I have just come back from a whirlwind one week trip to Champagne. And while I was there, I actually tasted the stars!
In fact, I tasted a whole lot of things during the course of the week. I was lucky enough to attend ‘Champagne Week’ or ‘Printemps de Champagne’. It is a yearly series of events held for Champagne and Wine Specialists to essentially taste the still wines from the previous harvest. There are literally hundreds of champagnes and still wines to taste over the course of the week, and a spittoon becomes an unlikely best friend. I will talk more about Champagne Week in my next post, and leave this post to talk about how I came to actually taste the stars!
I have written before about how I named my blog ‘Tasting the Stars’ after the quote attributed to the Benedictine Monk, Dom Perignon, who is rightly or wrongly credited with ‘discovering’ champagne. ‘Come quickly, I’m tasting the stars!’ he is said to have cried out to his fellow monks on discovering the bubbles in his wine. I understood how he felt when I first tasted champagne as an 18 year old.
So there was a certain poetic grace when I found myself standing outside the entrance of the rather grand headquarters of Moet et Chandon on the Avenue de Champagne in Epernay, in front of a statue of the man himself. Fate would have it that I was invited to a private vertical tasting of Moet et Chandon vintages with the cellar master, Benoit Gouez. As I write that, I still can’t believe that scenario involved me. A vertical tasting, if you have not heard the expression before, means a tasting of different vintage years starting from the most recent and going backwards in years. This experience had nothing to do with Champagne Week, but everything to do with an opportunity arising from taking myself out of my comfort zone and going solo to Champagne for a week.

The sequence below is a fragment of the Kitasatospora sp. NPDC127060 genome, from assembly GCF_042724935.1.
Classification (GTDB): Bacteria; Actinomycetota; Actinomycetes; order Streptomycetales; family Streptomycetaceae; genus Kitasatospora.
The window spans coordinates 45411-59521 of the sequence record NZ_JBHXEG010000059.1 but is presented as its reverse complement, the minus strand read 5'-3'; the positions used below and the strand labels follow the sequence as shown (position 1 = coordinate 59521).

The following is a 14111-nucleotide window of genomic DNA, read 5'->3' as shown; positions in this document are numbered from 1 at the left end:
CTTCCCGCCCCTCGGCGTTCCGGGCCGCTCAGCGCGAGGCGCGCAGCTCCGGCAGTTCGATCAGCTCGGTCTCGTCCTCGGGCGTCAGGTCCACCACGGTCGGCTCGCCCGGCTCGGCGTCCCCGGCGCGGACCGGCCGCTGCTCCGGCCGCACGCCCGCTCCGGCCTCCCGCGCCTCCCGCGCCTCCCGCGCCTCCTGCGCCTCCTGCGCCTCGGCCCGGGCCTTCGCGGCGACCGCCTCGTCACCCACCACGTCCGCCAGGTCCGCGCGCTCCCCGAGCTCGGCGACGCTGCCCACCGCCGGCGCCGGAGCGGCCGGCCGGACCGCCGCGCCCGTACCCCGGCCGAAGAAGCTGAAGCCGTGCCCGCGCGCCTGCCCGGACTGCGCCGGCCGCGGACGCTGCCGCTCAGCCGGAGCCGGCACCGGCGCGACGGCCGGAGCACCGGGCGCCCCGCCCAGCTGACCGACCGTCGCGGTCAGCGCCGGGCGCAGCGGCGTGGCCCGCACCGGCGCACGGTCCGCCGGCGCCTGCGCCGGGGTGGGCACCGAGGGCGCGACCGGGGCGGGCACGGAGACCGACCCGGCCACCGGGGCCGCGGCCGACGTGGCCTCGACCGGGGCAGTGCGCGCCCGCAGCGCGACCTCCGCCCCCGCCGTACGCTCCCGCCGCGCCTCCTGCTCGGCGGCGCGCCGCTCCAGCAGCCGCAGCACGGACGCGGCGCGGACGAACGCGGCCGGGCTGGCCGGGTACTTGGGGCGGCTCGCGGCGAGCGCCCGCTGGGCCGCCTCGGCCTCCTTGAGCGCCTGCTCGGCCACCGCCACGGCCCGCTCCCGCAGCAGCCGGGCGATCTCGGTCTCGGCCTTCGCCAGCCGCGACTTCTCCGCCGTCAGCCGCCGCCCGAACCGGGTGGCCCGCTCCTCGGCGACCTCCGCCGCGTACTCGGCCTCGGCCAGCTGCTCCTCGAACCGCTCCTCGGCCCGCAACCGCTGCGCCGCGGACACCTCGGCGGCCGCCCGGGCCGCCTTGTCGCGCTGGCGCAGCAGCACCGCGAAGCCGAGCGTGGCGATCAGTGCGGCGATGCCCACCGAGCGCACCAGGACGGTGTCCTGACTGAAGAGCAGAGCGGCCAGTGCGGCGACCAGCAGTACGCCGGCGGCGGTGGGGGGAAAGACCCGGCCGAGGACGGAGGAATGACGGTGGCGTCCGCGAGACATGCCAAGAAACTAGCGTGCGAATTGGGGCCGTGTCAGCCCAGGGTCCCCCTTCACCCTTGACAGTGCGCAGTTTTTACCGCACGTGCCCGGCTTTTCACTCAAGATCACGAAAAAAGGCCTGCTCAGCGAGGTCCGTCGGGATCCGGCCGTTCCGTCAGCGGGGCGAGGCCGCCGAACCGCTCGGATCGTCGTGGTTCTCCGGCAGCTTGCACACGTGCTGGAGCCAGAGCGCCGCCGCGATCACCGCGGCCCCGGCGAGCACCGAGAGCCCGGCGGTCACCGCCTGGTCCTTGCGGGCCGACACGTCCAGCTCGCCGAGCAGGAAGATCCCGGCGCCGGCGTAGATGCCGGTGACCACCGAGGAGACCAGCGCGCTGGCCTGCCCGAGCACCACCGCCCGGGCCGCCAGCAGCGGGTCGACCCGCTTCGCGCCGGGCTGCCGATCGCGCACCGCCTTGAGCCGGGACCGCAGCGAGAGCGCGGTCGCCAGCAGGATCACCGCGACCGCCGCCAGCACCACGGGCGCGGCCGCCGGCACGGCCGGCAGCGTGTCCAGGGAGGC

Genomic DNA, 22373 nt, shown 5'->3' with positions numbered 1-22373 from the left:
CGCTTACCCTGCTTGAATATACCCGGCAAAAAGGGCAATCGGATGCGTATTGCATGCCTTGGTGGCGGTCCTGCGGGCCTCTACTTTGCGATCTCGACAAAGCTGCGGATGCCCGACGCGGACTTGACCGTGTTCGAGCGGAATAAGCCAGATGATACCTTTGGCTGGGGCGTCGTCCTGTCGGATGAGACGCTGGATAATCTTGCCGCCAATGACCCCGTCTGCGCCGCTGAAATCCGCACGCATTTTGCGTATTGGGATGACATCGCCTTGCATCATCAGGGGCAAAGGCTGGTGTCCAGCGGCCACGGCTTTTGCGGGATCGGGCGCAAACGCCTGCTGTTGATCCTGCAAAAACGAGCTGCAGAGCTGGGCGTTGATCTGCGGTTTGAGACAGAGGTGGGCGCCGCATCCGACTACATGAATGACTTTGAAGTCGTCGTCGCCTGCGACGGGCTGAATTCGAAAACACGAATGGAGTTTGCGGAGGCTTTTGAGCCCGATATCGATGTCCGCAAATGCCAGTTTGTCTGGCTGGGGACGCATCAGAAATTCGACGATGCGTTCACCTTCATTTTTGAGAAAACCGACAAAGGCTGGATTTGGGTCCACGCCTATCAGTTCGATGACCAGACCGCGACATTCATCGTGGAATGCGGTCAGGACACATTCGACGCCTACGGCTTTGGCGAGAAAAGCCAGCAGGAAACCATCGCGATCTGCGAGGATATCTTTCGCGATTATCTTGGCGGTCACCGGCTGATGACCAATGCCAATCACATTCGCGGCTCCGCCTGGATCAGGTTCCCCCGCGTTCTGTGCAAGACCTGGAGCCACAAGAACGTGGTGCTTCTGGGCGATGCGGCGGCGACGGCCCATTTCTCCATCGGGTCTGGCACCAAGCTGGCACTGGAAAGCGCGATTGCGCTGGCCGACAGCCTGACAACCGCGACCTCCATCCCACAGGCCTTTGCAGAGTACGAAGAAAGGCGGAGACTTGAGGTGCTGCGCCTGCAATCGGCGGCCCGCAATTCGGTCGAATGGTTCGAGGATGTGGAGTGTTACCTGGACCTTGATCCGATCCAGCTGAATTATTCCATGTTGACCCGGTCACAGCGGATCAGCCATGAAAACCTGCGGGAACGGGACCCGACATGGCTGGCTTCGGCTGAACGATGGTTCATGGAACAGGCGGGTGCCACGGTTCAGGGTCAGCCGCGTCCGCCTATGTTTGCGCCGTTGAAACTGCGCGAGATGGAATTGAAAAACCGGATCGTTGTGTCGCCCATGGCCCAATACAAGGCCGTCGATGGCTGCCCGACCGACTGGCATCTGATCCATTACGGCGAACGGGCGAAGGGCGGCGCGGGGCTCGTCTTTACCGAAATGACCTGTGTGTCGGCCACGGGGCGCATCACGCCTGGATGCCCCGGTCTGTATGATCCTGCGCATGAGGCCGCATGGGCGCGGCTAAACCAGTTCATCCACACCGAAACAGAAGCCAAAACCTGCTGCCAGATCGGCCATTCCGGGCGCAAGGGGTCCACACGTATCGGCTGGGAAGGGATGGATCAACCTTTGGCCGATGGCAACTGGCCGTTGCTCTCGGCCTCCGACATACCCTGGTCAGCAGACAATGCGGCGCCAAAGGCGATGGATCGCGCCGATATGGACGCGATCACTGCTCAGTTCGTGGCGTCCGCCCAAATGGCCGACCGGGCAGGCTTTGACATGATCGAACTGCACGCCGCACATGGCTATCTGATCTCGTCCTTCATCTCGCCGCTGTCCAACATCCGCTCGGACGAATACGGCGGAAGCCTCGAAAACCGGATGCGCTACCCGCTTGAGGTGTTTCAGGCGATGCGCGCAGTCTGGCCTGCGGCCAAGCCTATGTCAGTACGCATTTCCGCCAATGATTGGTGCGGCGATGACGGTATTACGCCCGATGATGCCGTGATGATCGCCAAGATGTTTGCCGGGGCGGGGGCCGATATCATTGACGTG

There were six of us fortunate souls in this little group. We were shown through the cellars of Moet et Chandon that extend for kilometres under the streets of Epernay, and met by Benoit at precisely 5pm in front of a large iron gate. In his hand he was holding the largest iron key I have ever seen. It reminded me of the scene in The Sound of Music when the nuns are hiding the Von Trapp family in the Abbey and Mother Superior is slowly fumbling with her ancient key to let the soldiers in.
This particular gate was at the entrance to the Moet et Chandon ‘Oenotheque’ or Wine Library. It is a series of rooms in the cellar that house the oldest and rarest vintages. A living catalogue of over a hundred years of work. The oldest bottles I saw were from 1898.
We were then led to a room with a long concrete table with candelabras at each end and the years of all of Moet et Chandon’s vintages projected up onto the walls. It was almost a religious experience. I had goosebumps on my goosebumps. I was shivering not from the cold in the cellar, but from the enormity of the situation I found myself in! Apparently very few people get to see this room. As a Moet et Chandon Ambassador, Roger Federer has been there, for example. In fact I probably used the same spittoon as him!